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10 Ways Couples Can Save Money and Avoid Breaking up

If you want to avoid breaking up over finances, you'll want to find a way to save. Scrimping and saving may not sound fun, but it can make a difference in your relationship and the amount you have in your savings account.
01/09/2015 03:08pm ET | Updated December 6, 2017
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Do you and your partner fight about money? If you want to avoid breaking up over finances, you'll want to find a way to save. Scrimping and saving may not sound fun, but it can make a difference in your relationship and the amount you have in your savings account. And consider this, Do you need to take a lavish vacation that will leave you broke? Probably not. Read on for easy and simple ideas to stretch your finances and avoid suffering a breakup at the same time.

10 Ways Couples Can Save Money and Avoid Breaking Up

Save credit cards for emergencies

Credit cards aren't the enemy. It's how you use them that can get you into debt. Instead of using credit cards to pay for food, coffee, clothing, extravagant gifts, etc., save your money. Use them for emergencies, such as getting your car fixed and electrical and plumbing (if you own a home).

Combine finances

If you and your partner feel combining finances will make it easier to pay bills, etc., then combine finances. Make sure you discuss how much from your paychecks will be deposited into a checking and savings account. Make sure you let the other know when you're taking money out so there are no surprises. You don't want to overdraw funds.

Separate finances

In addition to combining finances, you may want to separate finances: his, mine and ours. This way if you need cash fast, one of you will have it. Also, it's a good way to maintain some independence. While you and your partner are coupled up, you're still individuals. And you never know what the future holds. If you break up, you'll have money saved to support yourself.

Create a budget

Do you know how much income you and your partner bring in each month? Do you know what expenses you have? If not, it's time to create a budget. You don't have to use a fancy spreadsheet program; use paper and pen. List your income in one column and expenses in the other. If you're expenses exceed your income, it's time to say goodbye to a few things (see the next tip).

Cut unnecessary expenses

Look at your expenses and cut out what you don't need. Perhaps you can let go of your weekly coffee fix at your favorite coffee shop. Maybe you can let go of subscriptions, especially if you're not reading magazines or watching TV. Even if it's temporary, see where you can slice and dice expenses.

Consolidate student loans

If it makes sense, consider consolidating student loans. Keep in mind that your debt-to-income ratio and credit score will be taken into consideration. You may or may not have to pay origination and other fees. Ask about prepayment penalties. You may or may not receive a lower percentage or longer repayment time.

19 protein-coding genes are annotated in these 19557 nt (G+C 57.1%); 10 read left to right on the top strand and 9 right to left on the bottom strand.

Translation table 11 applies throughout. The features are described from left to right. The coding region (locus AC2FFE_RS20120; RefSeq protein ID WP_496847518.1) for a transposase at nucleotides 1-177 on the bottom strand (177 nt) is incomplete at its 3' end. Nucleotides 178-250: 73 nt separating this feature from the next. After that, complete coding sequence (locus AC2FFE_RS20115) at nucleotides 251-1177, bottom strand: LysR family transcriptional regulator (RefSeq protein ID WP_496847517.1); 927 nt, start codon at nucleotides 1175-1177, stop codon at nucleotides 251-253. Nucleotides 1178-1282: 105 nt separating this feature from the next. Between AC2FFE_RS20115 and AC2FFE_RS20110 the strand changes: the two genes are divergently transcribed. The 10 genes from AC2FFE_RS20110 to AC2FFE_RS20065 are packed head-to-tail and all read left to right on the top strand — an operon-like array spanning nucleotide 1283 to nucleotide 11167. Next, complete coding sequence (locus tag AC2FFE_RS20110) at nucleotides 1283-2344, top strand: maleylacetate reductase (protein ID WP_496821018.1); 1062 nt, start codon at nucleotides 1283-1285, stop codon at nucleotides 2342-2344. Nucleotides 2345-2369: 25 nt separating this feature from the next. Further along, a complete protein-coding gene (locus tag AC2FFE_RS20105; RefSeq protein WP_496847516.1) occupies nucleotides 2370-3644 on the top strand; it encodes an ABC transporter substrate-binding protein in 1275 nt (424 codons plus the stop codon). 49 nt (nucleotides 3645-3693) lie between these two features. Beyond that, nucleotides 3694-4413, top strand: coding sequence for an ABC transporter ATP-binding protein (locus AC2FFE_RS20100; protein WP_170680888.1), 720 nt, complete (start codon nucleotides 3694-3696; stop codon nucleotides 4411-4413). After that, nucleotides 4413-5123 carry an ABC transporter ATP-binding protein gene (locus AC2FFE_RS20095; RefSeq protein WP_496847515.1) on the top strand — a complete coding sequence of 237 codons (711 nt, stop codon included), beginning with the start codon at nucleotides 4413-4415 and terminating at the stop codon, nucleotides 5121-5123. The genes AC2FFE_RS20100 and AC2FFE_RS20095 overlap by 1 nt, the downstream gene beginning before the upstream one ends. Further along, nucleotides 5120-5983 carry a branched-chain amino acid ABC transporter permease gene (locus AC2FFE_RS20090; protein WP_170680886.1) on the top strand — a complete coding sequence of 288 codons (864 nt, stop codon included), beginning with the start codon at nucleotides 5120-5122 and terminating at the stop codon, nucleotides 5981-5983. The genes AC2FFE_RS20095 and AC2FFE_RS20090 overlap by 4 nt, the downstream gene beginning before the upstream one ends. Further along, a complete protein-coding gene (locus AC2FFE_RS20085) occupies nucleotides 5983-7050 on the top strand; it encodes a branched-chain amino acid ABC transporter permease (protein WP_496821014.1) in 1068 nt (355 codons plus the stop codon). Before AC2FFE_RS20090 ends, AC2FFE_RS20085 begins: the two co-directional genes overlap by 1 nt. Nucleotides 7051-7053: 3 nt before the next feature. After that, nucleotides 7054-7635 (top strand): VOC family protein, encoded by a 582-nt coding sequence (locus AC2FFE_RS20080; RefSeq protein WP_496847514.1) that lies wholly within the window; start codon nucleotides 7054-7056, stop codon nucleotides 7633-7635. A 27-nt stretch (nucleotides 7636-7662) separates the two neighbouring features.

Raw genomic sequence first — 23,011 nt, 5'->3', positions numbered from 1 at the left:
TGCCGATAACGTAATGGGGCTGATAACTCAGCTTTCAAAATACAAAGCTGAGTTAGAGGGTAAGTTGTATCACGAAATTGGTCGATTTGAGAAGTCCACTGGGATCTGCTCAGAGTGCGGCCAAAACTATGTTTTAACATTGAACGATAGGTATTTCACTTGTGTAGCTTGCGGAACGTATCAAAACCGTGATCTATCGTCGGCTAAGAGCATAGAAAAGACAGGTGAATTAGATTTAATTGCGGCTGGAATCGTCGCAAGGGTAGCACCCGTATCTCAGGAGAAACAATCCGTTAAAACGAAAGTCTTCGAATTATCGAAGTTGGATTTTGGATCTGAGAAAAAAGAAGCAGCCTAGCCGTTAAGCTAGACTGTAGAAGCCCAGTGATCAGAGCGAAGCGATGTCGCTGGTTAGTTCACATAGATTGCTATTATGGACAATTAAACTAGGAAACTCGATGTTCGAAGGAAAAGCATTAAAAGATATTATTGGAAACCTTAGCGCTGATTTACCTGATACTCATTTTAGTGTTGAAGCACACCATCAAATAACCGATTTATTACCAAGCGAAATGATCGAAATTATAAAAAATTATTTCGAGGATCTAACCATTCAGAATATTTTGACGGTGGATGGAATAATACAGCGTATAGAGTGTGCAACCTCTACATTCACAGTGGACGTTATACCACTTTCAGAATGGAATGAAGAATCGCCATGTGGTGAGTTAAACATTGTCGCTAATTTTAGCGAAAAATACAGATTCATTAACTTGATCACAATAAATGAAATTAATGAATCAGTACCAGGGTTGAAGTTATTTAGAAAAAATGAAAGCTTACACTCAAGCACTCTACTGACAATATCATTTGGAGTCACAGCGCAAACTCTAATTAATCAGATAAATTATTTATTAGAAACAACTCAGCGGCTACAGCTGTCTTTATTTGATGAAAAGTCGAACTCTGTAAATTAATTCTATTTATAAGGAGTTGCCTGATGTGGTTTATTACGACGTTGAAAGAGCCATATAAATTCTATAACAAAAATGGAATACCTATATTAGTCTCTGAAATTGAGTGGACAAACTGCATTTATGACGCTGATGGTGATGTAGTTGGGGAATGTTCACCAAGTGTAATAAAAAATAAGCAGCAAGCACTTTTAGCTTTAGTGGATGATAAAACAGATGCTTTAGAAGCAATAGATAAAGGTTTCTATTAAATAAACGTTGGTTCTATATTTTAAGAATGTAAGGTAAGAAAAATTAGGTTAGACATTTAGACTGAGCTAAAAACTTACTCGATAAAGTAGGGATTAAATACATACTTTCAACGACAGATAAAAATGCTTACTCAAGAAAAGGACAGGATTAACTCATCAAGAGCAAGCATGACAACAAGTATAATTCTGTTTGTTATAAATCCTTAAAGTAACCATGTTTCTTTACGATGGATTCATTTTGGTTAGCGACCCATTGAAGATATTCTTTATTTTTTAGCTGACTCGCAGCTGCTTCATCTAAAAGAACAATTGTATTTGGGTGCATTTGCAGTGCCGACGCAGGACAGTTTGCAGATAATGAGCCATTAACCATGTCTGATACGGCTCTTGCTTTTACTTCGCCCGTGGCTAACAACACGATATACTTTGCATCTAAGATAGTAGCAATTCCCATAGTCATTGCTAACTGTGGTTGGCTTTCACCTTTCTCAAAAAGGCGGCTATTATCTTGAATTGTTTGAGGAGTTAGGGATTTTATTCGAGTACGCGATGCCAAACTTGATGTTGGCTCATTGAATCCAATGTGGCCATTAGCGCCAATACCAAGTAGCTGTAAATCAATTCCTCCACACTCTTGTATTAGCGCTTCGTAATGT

Travel on a budget

Instead of taking a fancy European vacation, why not travel through Europe on a budget? You don't have to stay in swanky hotels. You can stay in cheaper accommodations, such as hostels and motels. Or you could barter for housing. Example, in exchange for staying at someone's home, you could help out with household chores. If you stay in a farm house, you could help with duties, such as feeding the chickens or raking hay. While it may not seem glamorous, the experience will be worthwhile. Think of the amazing stories you can share.

Sign up for rewards programs

Your bank most likely has rewards programs. If you use your debit card (watch the fees), you can earn points towards products and services you use on a monthly basis. You can also sign up for programs from retailers, grocery stories, airlines, and gas stations to save on purchases.

Buy used furniture and home decor

Not only will buying used furniture and home decor save you money, but it could make you money too. For example, you can often find great furniture and paintings at local estate sales. And if you know an Edwardian from Neo-gothic, you could score a great chair for as little as a $50 and turn around and sell it for hundreds, maybe even thousands of dollars. In fact, you may discover your passion for antiquing and have a second career. Lastly, you can buy used furniture and home decor at second-hand stores and garage sales.

Eat at home

Before you and your partner go out to eat at your favorite restaurant, you may consider staying home and cooking your meals. You can trim your waistline and your costs by eating at home. With the money you save (don't have to tip anyone), you can create an emergency fund or put the money toward another use.

Making simple changes can increase your finances faster than you may have thought possible. And saving money can strengthen your relationship and bring you and your partner closer together. For example, if you need a new mattress and box spring, look for sales and/or buy one during holidays, such as Memorial Day, Independence Day and Labor Day. You may consider buying a queen-size mattress and box spring instead of a king-size. Why? Because you and your partner can cuddle -- it will bring you closer together as a couple. You can take that to the bank!

Photo Credit: Fighting Couple over Bills and Tax by Candy Box Images

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